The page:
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Tuesday, October 6, 2015

2016 List Of Prohibited Substances And Methods

Courtesy of WOWSA, Huntington Beach, California.

When compared with water polo players, synchronized swimmers, divers and competitive pool swimmers, the demographics of the open water swimming community skews older. By some estimates, the open water swimmers - on average - are much older.

When water polo players, synchronized swimmers, divers and competitive pool swimmers are inducted in the International Swimming Hall of Fame, their exploits are generally accomplished in their late teens and during their 20s, but only occasionally in their 30s. In contrast, when many open water swimmers are inducted in the International Swimming Hall of Fame, many of them are remain active throughout their 40s, 50s and 60s.

Additionally and most remarkably, many open water swimmers hit their own physiological peaks after they have children of their own - and in some cases, even when they have grandchildren.

As people age, they also tend to have more health problems - even outwardly health and active open water swimmers over the age of 50. Usually, more pharmaceutical solutions are consistent with an increasing number of health problems. That is, people usually take more and more medicines as they age.

So it makes sense that it is most likely that the average (i.e., older) open water swimmer is taking more medicines and drugs than the average water polo player, synchronized swimmer, diver or competitive pool swimmer. There is no concrete evidence or data supporting this supposition, but it is simply an assumption based on the difference in demographics between open water swimming and the other competitive aquatic sports. However, the medicines are clearly for therapeutic uses rather than for competitive advantages.

While FINA-sanctioned events require open water swimmers to be compliant with the World Anti-Doping Agency’s List of Prohibited Substances and Methods. The athletes are regularly tested both in and out of competition. In contrast, much of the rest of the open water swimming world (i.e., events, associations or governing bodies) do not have similar testing of open water swimmers. Such testing would simply be too expensive to administer. However, the major channel swimming governing bodies do have relevant rules regarding drug use.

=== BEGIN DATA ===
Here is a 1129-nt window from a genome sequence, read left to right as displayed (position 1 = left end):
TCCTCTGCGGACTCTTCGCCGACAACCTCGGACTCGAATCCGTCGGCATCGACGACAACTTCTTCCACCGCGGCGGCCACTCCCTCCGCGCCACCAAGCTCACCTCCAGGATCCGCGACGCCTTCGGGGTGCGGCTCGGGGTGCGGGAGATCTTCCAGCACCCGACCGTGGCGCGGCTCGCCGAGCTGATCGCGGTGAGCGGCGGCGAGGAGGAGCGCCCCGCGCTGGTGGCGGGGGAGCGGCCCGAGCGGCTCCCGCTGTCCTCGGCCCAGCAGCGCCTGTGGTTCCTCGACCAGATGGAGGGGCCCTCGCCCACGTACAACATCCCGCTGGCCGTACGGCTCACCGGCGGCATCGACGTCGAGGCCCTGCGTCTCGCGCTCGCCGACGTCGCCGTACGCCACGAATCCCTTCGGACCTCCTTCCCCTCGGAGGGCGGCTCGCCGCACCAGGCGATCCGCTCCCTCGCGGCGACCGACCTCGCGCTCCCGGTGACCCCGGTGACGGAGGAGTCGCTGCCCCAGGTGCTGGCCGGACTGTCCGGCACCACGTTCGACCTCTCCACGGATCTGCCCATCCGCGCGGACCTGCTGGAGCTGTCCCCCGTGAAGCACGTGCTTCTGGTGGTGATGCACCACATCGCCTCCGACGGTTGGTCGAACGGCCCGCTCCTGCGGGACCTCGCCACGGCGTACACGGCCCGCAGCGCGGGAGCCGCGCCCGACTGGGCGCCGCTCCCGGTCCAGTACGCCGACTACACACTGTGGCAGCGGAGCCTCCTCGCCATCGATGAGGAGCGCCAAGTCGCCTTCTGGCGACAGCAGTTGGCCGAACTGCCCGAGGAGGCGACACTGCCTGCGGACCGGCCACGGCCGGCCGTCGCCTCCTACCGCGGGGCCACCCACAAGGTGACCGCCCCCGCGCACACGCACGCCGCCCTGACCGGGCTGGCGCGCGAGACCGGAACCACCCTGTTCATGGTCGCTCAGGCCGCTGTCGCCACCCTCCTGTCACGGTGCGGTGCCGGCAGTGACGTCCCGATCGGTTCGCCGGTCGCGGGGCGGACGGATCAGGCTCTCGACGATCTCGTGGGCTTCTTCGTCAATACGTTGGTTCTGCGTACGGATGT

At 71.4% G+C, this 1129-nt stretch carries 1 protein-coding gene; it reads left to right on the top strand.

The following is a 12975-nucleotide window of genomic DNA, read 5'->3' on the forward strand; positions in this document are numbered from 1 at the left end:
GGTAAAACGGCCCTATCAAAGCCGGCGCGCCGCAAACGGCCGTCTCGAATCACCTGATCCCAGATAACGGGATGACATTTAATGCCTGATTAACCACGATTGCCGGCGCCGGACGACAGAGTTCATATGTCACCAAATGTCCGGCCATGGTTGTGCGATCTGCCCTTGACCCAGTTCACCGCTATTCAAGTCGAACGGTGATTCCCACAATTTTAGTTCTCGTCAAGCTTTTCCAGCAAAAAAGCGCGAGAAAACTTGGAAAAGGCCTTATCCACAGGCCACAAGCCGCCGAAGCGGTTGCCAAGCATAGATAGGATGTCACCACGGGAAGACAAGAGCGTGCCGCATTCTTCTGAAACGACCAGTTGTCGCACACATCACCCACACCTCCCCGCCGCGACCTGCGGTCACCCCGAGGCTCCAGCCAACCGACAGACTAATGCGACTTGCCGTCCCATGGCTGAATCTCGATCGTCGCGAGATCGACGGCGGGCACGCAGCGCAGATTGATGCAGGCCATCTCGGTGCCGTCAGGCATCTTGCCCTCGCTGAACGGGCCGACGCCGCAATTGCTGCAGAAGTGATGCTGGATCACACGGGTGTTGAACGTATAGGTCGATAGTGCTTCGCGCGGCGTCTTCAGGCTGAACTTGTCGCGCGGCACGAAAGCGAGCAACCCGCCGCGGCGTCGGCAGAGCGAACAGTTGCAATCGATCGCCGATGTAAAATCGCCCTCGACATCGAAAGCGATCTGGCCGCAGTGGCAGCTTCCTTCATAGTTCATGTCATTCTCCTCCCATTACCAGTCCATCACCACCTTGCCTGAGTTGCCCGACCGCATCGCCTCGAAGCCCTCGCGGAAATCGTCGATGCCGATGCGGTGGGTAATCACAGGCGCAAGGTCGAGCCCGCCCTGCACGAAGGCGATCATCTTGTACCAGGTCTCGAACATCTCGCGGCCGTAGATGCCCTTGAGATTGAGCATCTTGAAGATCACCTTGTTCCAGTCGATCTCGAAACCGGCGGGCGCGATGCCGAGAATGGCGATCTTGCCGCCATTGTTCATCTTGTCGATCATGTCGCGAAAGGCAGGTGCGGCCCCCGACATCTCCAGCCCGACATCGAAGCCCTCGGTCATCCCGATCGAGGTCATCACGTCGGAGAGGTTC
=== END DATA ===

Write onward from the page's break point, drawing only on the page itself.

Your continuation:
The Channel Swimming & Piloting Federation rules state the following:

"The use of drugs by participants in Channel Swimming, other than for therapeutic reasons in accordance with medical advice, is regarded with complete disapproval and is considered contrary to the spirit of the sport. Any swimmer unable to participate without the administration of banned drugs must submit their application to the Federation committee with ample time for its consideration. The Federation reserve the right to make random drug tests on Channel aspirants. The Observer may require a sample of any medication given."

The Catalina Channel Swimming Federation rules include the following:

"A swimmer must not take any drugs that are on the U.S. Olympic Committee's list of prohibited medications. This list is available from the Olympic Drug Reference Line at (800) 233-0393 (operational on business days). Information also at globaldro.com." [Global DRO is an searchable site for World Anti-Doping Agency restrictions.]

The athletes who participate in FINA-sanctioned open water swimming events must abide by the the World Anti-Doping Agency’s List of Prohibited Substances and Methods (see here) and are regularly tested both in and out of competition by WADA monitors who visit their homes or training facilities and who are present at the actual competitions where they administer urine tests.

WADA leads an extensive consultative process annually that results in the updated [2016] Prohibited List,” said Craig Reedie, President, WADA. “Our Expert Group considers such sources as scientific and medical research; trends; and, intelligence gathered from law enforcement and pharmaceutical companies in order to stay ahead of those that wish to cheat,” he continued. “The 2016 List had a few noteworthy changes and modifications from last year.”

Updated annually, the List is one of five International Standards that are mandatory for all signatories of the World Anti-Doping Code (Code). It designates what substances and methods are prohibited in- and out-of-competition; and, which substances are banned in particular sports. According to the Code, if a substance or method is found to meet two of three criteria (enhances performance, poses a threat to athlete health, violates the spirit of sport), then it could be considered for placement on the List.

Copyright © 2015 by World Open Water Swimming Association

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